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Santalum spicatum



Santalum spicatum
Scientific classification
Kingdom: Plantae
Division: Magnoliophyta
Class: Magnoliopsida
Order: Santalales
Family: Santalaceae
Genus: Santalum
Species: spicatum
Binomial name
Santalum spicatum
(R.Br.) A.DC.

Santalum spicatum, a species known as Australian sandalwood, is a tree native to semi-arid areas of southern and western Australia. It is traded as sandalwood and its valuable oil has been used as an aromatic, a medicine and a food source. S. spicatum is one of four high value Santalum species occurring in Australia.

Additional recommended knowledge

Contents

Description

It belongs to the family Santalaceae and is one of four species to occur in Western Australia. It has a similar distribution to quandong (Santalum acuminatum)and is a hemi-parasite requiring macro-nutrients from roots of hosts. It has a shrubby to small tree habit, but can grow to 6 metres and is tolerant of drought and salt. The foliage is grey green in colour. The fruit of S. spicatum is spherical, about 3 cm in diameter and is orange. An edible kernel with a hard shell forms the bulk of the fruit; the shell is smoother than S. acuminatum's deeply pitted surface. Germination occurs during warm and moist conditions. The impact of over cultivation and land clearing for agriculture, since the 1880s, has greatly reduced the range of the species. The oils produced by the tree contain a greater complexity of chemicals, many of which have antimicrobial qualities.[1]

Commercial use

    The harvest and export of S. spicatum has been an important part of the west Australian economy, at one time forming more than half of the states revenue. Settlement of the Wheatbelt area was accelerated by the funds generated by 'Sandalwood' found there. Distribution and population of the endemic stands were significantly affected during periods of rural development and economic downturn.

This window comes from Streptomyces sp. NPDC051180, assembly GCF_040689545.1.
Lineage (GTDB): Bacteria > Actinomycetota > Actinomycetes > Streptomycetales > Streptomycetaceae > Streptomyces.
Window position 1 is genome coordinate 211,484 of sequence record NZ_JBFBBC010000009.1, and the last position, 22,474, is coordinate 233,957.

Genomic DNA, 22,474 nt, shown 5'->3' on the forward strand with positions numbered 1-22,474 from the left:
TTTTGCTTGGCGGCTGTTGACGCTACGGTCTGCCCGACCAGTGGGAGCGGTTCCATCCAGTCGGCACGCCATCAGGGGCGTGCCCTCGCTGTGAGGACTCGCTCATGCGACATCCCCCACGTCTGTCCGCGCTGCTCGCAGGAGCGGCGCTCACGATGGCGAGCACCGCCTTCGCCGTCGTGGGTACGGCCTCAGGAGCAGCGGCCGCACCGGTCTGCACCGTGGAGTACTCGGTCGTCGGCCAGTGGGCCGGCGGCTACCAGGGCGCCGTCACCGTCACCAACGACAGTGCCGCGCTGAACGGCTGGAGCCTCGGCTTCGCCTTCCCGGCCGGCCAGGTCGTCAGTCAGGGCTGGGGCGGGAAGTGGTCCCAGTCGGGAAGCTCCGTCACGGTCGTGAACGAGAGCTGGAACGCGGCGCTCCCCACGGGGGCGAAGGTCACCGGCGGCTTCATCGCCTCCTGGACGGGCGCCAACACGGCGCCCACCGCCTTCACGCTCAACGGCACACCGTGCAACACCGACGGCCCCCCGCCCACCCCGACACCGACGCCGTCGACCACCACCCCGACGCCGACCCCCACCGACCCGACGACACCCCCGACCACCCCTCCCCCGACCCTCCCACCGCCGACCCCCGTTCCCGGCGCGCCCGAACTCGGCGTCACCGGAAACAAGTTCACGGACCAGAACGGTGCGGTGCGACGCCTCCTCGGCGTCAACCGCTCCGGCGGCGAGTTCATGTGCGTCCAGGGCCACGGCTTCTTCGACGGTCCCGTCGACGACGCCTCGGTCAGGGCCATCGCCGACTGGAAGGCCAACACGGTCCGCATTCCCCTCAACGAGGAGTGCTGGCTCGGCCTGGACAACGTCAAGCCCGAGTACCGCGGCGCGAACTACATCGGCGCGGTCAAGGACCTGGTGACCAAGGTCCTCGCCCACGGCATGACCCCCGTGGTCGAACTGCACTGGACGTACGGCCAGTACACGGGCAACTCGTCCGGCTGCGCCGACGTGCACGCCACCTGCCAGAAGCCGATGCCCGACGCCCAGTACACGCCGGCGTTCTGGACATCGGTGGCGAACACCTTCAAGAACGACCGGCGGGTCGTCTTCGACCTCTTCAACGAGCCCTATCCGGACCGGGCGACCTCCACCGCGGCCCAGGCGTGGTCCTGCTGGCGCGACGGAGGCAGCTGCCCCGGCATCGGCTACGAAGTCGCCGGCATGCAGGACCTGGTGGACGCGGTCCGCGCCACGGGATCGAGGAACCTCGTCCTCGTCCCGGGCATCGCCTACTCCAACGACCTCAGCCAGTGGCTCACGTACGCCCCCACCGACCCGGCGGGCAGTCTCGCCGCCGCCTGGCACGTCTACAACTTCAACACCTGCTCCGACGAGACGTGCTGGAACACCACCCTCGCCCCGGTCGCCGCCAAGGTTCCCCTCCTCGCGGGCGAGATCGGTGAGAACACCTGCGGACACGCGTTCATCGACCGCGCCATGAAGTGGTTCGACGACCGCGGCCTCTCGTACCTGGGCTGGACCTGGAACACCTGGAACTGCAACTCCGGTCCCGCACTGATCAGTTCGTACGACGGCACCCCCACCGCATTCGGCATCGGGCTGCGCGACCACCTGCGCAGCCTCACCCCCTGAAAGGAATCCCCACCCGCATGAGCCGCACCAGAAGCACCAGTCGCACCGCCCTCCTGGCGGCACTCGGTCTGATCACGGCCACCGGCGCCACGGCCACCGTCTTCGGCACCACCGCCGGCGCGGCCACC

Research by the Forestry Products Commission (Western Australia), State universities and private industry is being undertaken into the cultivation of the tree and the properties of its wood and nuts. [2] [3] Replanting has occurred at some properties as a land restoration strategy, a food crop and in the long term for harvest. Oil valued at $1 000(Au) per kilogram is produced at Mount Romance in Albany, Western Australia.[4] The area of commercial plantations has risen from 7 to 70 km² between 2000 and 2006. The export of 2 000 tonnes of sandalwood a year is primarily sourced from plantations. The harvest of naturally occurring trees is reduced when compared to the industry of the nineteenth century. Exports of over 50 000 tonnes in the last decade were related to agricultural expansion by increased access and harvesters.[5]

Cultivation

Germination is difficult and may depend on the El Niño cycle. Success has been reported by placing the kernels in moist vermiculite in sealed plastic bags at room temperature. Once germinated, it should be planted next to a (preferably Australian native) seedling, and watered adequately.

References

  1. ^ Santalum. Florabase. Department of Environment and conservation (August 2002). Retrieved on 2007-04-29. “/browse/flora?f=092&level=g&id=523 et al”
  2. ^ http://www.newcrops.uq.edu.au/newslett/ncnl2-54.htm University of Queensland site's detail
  3. ^ http://www.australian-aridlands-botanic-garden.org/general/plants/p_spec/sawo.htm
  4. ^ Murphy, Sean (reporter) (2007-04-27). High hopes for native sandalwood. Landline (transcript). ABC. Retrieved on 2007-05-01. “Most of WA's native sandalwood harvest ends up at the Mt Romance essential oil factory in Albany, on the south coast of WA. It's converted into liquid gold, fetching as much as $1,000 a kilogram.”
  5. ^ http://www.fpc.wa.gov.au/pdfs/sandalwood_detail.pdf WA Gov site's detail
 
This article is licensed under the GNU Free Documentation License. It uses material from the Wikipedia article "Santalum_spicatum". A list of authors is available in Wikipedia.
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